Introducing the Gizmag Store

Cassini

Image of the telltale arc that led scientists to hypothesize the existence of the new moon...

Images from NASA's Cassini spacecraft taken Apr. 15 hint at the formation of a new Saturnian moon. The icy object, believed to be only half a mile in diameter, recently formed in Saturn's outer rings and has been given the provisional name, Peggy.  Read More

Image of Enceladus taken by Cassini depicting the moon's telltale ice/water vapor jets (Ph...

With the use of its Cassini spacecraft and the Deep Space Orbiting Network, NASA has potentially discovered evidence for the presence of an ocean of liquid water locked away beneath the thick, icy crust of Saturn's moon, Enceladus.  Read More

You are here (Image: NASA/JPL-Caltech/Space Science Institute)

If the midweek hump has you in a contemplative spirits, this stunning image of Earth as pictured by the Cassini spacecraft from Saturn, 898 million miles (1.44 billion kilometers) away, may offer a little context. The Earth and the Moon appear to be seemingly insignificant specks from the perspective of the spacecraft from its orbit around the gas giant, the second biggest planet in the Solar System. But as it turns out, Cassini is actually talking us up.  Read More

False-color images showing a Saturnian storm slowly dissipating after running into its own...

NASA’s Cassini probe witnessed a giant storm on Saturn that raced around the ringed planet, ran into its own tail, and consumed itself like the legendary Ouroboros – a snake that eats its tail. The storm, which at its peak was almost as wide as the Earth, lasted for 267 days and was marked by violent lightning bursts and an unusual rise in air temperature. This self-destructing storm is a phenomenon never seen before, and sheds new light on Saturn’s meteorology that could help with weather prediction on Earth.  Read More

Saturn and Titan (Image: NASA/JPL-Caltech/SSI)

It will soon be spring on Saturn ... and it will last for the next eight years or so. To celebrate the slow passing of the seasons of the giant ringed planet, NASA has released four real-color images sent back by the Cassini space probe. The images not only show the seasonal changes, but also the mysterious vortex recently discovered at the south pole of Saturn’s largest moon, Titan.  Read More

Findings at MIT suggest that Titan's geological phenomena may bear remarkably close simila...

After revealing the strong possibility of an underground liquid water ocean on Titan, further analysis of radar data collected by a flyby of the Huygens/Cassini spacecraft is now suggesting that, despite a dramatically different composition, Saturn's largest moon may share many of Earth's geological processes. By studying those features, exogeologists are beginning to answer some pressing questions on the forces that shaped Titan's geological past.  Read More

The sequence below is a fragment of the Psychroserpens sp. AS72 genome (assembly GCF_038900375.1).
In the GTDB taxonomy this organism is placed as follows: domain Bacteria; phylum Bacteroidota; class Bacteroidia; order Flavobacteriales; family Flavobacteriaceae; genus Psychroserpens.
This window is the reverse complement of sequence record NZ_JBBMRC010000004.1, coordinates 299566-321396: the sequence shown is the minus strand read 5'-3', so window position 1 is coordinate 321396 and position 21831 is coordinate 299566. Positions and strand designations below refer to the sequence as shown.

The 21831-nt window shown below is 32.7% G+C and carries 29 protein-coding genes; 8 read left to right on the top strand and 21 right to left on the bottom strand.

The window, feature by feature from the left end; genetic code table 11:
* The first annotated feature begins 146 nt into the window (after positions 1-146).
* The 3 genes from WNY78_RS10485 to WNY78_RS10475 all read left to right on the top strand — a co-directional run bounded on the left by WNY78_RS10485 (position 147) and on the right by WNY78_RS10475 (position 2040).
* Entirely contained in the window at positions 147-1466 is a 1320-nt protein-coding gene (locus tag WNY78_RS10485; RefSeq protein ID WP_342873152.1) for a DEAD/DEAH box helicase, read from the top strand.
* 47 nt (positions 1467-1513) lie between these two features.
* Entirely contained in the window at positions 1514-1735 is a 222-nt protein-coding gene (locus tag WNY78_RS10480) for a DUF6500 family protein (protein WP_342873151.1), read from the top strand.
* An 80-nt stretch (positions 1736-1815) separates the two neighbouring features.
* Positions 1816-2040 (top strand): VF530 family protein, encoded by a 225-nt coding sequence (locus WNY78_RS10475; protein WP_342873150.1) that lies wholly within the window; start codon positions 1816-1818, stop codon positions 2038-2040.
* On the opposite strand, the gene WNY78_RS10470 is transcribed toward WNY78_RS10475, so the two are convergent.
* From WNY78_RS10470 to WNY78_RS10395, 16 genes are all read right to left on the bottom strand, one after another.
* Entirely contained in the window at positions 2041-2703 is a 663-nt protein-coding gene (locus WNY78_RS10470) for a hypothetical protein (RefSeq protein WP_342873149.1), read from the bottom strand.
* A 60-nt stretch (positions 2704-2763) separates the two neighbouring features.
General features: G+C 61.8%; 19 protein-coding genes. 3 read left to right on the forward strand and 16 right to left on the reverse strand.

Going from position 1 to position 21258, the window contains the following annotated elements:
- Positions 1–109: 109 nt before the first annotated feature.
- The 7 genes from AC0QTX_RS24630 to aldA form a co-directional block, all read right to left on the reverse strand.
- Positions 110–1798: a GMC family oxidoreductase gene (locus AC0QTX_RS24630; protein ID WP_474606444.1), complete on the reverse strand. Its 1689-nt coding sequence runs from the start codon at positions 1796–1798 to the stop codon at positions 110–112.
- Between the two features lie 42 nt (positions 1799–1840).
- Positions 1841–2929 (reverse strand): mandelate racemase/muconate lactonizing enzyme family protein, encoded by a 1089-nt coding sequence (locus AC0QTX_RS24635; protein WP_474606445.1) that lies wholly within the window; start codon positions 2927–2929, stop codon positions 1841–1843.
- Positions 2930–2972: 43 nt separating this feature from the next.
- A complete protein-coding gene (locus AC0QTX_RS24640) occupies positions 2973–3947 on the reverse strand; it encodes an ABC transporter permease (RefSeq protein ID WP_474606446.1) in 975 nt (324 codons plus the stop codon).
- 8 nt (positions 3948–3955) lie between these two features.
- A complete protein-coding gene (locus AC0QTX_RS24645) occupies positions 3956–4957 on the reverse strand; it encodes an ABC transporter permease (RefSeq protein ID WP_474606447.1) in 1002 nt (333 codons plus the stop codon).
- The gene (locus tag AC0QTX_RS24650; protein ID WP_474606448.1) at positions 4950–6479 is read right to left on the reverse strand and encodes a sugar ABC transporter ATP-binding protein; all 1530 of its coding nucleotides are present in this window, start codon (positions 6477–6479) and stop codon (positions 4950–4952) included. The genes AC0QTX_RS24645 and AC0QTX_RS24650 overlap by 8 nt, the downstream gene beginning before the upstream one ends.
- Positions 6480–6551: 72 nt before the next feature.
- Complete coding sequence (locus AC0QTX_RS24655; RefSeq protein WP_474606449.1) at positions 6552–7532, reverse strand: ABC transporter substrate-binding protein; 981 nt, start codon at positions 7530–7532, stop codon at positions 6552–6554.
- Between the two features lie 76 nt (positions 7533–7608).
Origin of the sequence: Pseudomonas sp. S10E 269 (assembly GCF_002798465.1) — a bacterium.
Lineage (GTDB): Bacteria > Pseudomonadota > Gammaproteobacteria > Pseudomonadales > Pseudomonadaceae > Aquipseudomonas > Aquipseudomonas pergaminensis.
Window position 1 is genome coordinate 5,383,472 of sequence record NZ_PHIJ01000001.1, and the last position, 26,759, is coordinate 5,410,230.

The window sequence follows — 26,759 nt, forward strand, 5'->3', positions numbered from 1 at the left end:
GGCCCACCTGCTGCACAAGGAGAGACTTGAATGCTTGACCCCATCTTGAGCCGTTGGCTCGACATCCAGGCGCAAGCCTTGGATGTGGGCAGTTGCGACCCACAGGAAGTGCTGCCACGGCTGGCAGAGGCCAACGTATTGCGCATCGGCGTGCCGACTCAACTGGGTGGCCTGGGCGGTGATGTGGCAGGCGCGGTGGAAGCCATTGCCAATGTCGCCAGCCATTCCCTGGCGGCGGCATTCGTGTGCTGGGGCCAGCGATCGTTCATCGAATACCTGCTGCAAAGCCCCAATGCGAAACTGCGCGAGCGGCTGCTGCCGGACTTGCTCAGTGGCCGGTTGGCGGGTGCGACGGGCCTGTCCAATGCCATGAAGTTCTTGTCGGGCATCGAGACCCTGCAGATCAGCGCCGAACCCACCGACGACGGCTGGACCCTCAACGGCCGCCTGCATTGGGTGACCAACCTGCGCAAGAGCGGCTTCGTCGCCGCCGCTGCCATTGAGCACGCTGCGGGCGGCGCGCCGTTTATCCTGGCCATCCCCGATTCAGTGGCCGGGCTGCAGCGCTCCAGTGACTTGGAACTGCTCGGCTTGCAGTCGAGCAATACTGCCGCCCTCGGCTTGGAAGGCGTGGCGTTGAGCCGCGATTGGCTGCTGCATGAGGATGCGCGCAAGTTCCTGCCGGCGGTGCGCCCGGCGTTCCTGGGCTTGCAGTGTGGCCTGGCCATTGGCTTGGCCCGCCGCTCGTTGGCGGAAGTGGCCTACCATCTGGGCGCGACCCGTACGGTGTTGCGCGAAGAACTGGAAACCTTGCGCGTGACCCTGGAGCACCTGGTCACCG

A natural-color image of Titan in front of Saturn captured by Cassini (Image: NASA/JPL-Cal...

The icy surface of Saturn's largest moon, Titan, is almost certainly hiding an ocean of liquid water according to data received by NASA from its Cassini spacecraft. The finding could shed light on the mystery of how methane in Titan's atmosphere is replenished.  Read More

Artists impression of an Arkyd-200 series interceptor passing a candidate asteroid for min...

“I’m Chris Lewicki, and I’m an asteroid miner!” These were the opening words spoken by the President and Chief Engineer of Planetary Resources Inc., as the asteroid mining company emerged from three years of silent running to outline its plans to mine Near-Earth Asteroids (NEAs) within the decade.  Read More

NASA's Interstellar Boundary Explorer (IBEX) has provided a glimpse at the interstellar ma...

Over the course of a year, NASA's Interstellar Boundary Explorer (IBEX) scans the entire sky. During February, its instruments are aligned in the correct direction to intercept atoms that have crossed the boundary from interstellar space into our solar system, become caught by the Sun's gravity and slung around the star. This has now allowed IBEX to capture the most complete glimpse of the material that travels in the galactic wind in the space between star systems. The results indicate this material doesn't look like the same material that makes up our solar system.  Read More

NASA's Cassini discovers potential liquid water on Enceladus

March 11, 2006 NASA's Cassini spacecraft may have found evidence of liquid water reservoirs that erupt in Yellowstone-like geysers on Saturn's moon Enceladus. The rare occurrence of liquid water so near the surface raises many new questions about the mysterious moon. "We realize that this is a radical conclusion -- that we may have evidence for liquid water within a body so small and so cold," said Dr. Carolyn Porco, Cassini imaging team leader at Space Science Institute, Boulder, Colo. "However, if we are right, we have significantly broadened the diversity of solar system environments where we might possibly have conditions suitable for living organisms." High-resolution Cassini images show icy jets and towering plumes ejecting large quantities of particles at high speed. Scientists examined several models to explain the process. They ruled out the idea that the particles are produced by or blown off the moon's surface by vapor created when warm water ice converts to a gas. Instead, scientists have found evidence for a much more exciting possibility -- the jets might be erupting from near-surface pockets of liquid water above 0 degrees Celsius (32 degrees Fahrenheit), like cold versions of the Old Faithful geyser in Yellowstone.  Read More

Looking for something? Search our 26,499 articles